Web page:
School Holidays

The Australian school year is based on what is known in America as “year round school”. Four terms with 2 week breaks in between, and a six week summer vacation. 

It works well, from what we’ve witnessed. 

We are currently half-way through a term break. The kids are staying on for some of term 2, since they’ve really enjoyed school. 

Our plans right now are to pull the kids from school on June 3, when we will drive down to Perth, to meet Scott who will be flying back from a conference in Melbourne. We will begin a long, long, long journey home, which we will elaborate on more later!

Anyway, here’s a few photos from our last week. We went camping with our camper trailer. It’s essentially a tent packed on the top of a trailer, in which we stow all our camping gear – stoves, BBQ, sleeping bags, mattresses, tables and chairs etc. 

Here we are, setting it up. It still takes us a while to put it up and down, but now that we have all posts labeled, it will hopefully go more smoothly. 

We also spent some time at Kalbarri’s coastal lookouts, all of which are beautiful. The following photos were taken at Mushroom Rock. We saw lots of crabs underneath the rocks, in a variety of colors.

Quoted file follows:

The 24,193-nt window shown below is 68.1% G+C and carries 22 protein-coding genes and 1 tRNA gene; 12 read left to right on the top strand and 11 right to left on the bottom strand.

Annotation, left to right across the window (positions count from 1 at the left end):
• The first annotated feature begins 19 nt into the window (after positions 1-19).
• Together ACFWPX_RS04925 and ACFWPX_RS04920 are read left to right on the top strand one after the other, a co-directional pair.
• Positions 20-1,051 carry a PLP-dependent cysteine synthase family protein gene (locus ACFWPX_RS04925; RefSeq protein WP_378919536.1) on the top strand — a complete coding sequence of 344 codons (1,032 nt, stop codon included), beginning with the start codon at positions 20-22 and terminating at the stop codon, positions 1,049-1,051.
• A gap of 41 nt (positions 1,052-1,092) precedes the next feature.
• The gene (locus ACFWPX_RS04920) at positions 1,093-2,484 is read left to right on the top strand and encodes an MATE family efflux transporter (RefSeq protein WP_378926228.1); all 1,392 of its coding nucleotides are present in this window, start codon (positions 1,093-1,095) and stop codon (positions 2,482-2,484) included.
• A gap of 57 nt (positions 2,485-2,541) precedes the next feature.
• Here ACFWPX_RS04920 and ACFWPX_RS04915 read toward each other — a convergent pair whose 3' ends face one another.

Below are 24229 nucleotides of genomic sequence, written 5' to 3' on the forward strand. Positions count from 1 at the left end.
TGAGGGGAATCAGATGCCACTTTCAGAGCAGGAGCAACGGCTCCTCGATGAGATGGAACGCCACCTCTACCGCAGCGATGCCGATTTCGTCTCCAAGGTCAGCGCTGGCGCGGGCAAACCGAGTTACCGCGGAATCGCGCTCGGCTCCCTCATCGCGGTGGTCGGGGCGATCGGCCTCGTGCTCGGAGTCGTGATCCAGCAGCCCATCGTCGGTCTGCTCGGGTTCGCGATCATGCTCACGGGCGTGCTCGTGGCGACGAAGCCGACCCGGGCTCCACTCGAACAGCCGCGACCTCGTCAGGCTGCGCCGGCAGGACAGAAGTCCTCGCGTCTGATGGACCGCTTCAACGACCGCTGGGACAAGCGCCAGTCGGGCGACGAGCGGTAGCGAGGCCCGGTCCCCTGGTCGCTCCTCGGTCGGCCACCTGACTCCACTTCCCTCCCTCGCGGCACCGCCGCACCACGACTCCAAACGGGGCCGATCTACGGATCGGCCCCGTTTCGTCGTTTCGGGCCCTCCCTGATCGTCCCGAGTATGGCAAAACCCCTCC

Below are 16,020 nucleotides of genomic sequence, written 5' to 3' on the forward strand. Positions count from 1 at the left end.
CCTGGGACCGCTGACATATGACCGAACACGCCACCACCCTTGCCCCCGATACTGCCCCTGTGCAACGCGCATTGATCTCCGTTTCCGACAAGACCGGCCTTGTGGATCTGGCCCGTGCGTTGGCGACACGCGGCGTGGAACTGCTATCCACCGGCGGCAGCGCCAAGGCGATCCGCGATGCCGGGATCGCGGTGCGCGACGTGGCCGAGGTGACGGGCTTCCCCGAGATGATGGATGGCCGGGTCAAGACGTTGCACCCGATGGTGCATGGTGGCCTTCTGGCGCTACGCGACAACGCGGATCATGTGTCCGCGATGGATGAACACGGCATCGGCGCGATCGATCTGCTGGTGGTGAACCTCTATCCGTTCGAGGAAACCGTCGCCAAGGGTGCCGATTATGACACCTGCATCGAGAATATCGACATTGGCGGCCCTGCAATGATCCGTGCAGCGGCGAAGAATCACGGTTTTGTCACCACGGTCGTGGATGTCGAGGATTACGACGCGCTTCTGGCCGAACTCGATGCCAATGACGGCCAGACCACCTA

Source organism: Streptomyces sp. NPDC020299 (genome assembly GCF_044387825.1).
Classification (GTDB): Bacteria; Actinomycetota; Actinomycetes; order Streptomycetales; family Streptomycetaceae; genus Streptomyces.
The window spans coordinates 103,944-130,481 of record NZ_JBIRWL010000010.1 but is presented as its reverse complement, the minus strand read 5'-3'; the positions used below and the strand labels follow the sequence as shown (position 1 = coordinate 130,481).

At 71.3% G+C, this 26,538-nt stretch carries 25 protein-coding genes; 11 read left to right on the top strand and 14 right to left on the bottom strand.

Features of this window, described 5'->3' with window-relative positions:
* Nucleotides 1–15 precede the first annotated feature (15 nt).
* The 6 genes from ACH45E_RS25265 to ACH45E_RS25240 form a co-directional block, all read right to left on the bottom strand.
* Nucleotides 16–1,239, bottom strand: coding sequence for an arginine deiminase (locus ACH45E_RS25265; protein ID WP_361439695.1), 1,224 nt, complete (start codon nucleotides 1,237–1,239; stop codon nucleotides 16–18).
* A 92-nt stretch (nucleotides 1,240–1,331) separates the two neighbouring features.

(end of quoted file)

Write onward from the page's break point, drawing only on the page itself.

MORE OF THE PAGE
Will and I went to Rainbow Jungle to look at the tropical birds. Scott and the girls went fishing and we met up with them later to cook hotdogs on the beach. 

We are beginning to understand that our time in Geraldton is running very short, and so the last few days we have snorkeled, dived for crayfish and spent time on the beach and building sandcastles. 

Time sure flies….



Snorkeling at Coral Bay

A few weeks ago, when Uncle Danny was visiting, we took a trip to Coral Bay, about 8 hours north of here. This is where we visited last September, with our friends Louise and Joe and their twin boys, and where we all really snorkeled for the first time.

Coral Bay was originally a small fishing community on the Ningaloo Reef. The bay is now protected from fishing, although there are numerous spots close by to catch the snapper that just flock around while you are swimming. From the surface, it just looks like a pretty little seaside resort. But beneath the water…..


I would love to attach some video, but am having trouble and will try again later. Can you see the manta ray under the ledge?

School Part 2